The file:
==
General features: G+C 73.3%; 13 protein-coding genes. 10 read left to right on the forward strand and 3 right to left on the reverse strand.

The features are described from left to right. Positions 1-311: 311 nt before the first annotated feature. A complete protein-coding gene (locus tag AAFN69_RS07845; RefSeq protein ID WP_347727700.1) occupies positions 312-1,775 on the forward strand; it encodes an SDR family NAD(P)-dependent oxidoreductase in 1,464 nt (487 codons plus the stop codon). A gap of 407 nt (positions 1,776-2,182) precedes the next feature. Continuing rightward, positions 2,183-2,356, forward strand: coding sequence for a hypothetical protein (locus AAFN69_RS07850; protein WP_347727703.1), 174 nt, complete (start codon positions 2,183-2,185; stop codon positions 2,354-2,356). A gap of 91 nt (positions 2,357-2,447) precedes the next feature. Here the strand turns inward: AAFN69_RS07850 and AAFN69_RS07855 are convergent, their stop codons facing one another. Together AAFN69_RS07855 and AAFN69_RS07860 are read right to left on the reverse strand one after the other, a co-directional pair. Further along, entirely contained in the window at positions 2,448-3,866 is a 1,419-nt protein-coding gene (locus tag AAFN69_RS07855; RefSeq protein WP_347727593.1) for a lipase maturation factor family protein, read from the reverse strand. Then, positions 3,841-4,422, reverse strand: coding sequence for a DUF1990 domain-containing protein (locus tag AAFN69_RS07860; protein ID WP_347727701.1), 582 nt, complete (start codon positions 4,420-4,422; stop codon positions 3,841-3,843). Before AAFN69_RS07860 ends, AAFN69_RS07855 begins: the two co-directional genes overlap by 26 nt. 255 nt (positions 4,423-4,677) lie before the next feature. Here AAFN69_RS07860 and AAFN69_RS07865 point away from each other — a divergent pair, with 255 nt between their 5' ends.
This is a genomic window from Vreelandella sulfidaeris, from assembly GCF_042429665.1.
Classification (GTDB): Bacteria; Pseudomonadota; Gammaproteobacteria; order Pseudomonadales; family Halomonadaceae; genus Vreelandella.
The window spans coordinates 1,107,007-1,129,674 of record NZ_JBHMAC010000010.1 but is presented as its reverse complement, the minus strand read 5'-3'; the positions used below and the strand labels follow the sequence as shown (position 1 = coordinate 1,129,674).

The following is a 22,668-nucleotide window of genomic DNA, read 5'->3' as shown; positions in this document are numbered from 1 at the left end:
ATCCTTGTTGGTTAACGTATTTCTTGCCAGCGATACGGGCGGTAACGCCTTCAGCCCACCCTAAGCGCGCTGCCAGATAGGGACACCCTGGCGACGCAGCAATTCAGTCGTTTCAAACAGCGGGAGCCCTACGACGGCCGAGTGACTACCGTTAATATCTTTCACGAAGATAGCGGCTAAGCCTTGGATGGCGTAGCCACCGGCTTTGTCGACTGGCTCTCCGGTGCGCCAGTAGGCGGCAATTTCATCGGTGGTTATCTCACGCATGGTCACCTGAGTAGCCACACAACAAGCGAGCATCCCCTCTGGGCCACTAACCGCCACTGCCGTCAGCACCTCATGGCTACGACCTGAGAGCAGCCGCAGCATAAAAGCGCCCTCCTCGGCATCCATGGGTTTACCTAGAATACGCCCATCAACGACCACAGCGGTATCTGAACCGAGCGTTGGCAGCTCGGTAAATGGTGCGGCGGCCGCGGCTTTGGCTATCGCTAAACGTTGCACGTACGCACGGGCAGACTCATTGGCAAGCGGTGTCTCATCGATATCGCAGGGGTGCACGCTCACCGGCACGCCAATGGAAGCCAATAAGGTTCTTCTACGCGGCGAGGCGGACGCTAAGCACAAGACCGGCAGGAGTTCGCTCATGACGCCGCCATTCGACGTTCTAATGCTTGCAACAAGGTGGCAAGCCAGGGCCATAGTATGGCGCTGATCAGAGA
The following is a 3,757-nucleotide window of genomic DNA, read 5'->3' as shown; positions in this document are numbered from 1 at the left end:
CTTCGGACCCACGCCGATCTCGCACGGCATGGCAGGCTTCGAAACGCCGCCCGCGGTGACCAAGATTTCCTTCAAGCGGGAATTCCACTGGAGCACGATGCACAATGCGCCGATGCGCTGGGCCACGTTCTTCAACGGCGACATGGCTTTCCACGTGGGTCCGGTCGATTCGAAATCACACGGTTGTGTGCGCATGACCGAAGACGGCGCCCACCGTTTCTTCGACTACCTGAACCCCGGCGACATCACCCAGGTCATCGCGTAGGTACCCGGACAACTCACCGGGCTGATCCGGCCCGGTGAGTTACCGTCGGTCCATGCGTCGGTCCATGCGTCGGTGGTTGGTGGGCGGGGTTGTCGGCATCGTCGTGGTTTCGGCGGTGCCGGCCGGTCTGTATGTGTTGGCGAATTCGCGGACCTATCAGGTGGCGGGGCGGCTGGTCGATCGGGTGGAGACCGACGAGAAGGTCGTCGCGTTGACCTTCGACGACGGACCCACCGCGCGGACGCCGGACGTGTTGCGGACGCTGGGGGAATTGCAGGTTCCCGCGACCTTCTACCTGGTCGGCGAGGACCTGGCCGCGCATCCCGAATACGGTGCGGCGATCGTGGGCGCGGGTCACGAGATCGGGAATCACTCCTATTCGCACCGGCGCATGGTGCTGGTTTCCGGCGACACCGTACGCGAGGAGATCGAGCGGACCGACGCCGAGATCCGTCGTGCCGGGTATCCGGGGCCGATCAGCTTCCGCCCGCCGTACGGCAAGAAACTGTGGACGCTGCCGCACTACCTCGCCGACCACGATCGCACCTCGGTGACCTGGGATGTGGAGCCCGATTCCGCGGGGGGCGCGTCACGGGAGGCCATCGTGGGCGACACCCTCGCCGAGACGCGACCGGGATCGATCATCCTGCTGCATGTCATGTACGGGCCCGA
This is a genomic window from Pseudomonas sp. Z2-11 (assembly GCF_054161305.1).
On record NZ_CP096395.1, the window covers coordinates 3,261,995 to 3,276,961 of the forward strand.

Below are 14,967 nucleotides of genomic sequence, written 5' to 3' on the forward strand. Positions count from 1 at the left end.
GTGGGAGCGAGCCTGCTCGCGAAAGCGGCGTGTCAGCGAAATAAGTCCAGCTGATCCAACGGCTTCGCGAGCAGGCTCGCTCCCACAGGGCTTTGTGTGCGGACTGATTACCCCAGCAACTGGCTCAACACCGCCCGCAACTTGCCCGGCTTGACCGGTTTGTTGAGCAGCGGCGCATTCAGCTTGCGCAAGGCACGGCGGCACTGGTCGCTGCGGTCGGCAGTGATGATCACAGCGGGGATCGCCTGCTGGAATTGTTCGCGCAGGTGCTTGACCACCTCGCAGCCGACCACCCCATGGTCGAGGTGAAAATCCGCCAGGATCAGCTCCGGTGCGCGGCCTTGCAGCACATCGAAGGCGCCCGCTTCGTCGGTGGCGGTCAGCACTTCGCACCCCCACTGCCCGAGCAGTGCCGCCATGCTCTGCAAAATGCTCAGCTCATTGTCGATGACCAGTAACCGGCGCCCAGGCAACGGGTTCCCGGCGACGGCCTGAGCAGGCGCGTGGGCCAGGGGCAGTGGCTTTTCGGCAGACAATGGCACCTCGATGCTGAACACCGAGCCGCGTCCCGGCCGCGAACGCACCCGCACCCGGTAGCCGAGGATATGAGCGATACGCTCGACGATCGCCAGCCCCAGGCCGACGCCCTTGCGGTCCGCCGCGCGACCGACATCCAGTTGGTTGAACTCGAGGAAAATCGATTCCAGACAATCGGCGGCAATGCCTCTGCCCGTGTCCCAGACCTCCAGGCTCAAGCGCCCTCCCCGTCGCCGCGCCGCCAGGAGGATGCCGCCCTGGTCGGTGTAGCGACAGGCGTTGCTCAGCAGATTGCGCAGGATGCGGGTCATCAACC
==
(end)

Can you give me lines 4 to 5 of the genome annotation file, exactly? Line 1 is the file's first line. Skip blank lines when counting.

Classification (GTDB): Bacteria; Pseudomonadota; Gammaproteobacteria; order Pseudomonadales; family Halomonadaceae; genus Vreelandella.
The window spans coordinates 1,107,007-1,129,674 of record NZ_JBHMAC010000010.1 but is presented as its reverse complement, the minus strand read 5'-3'; the positions used below and the strand labels follow the sequence as shown (position 1 = coordinate 1,129,674).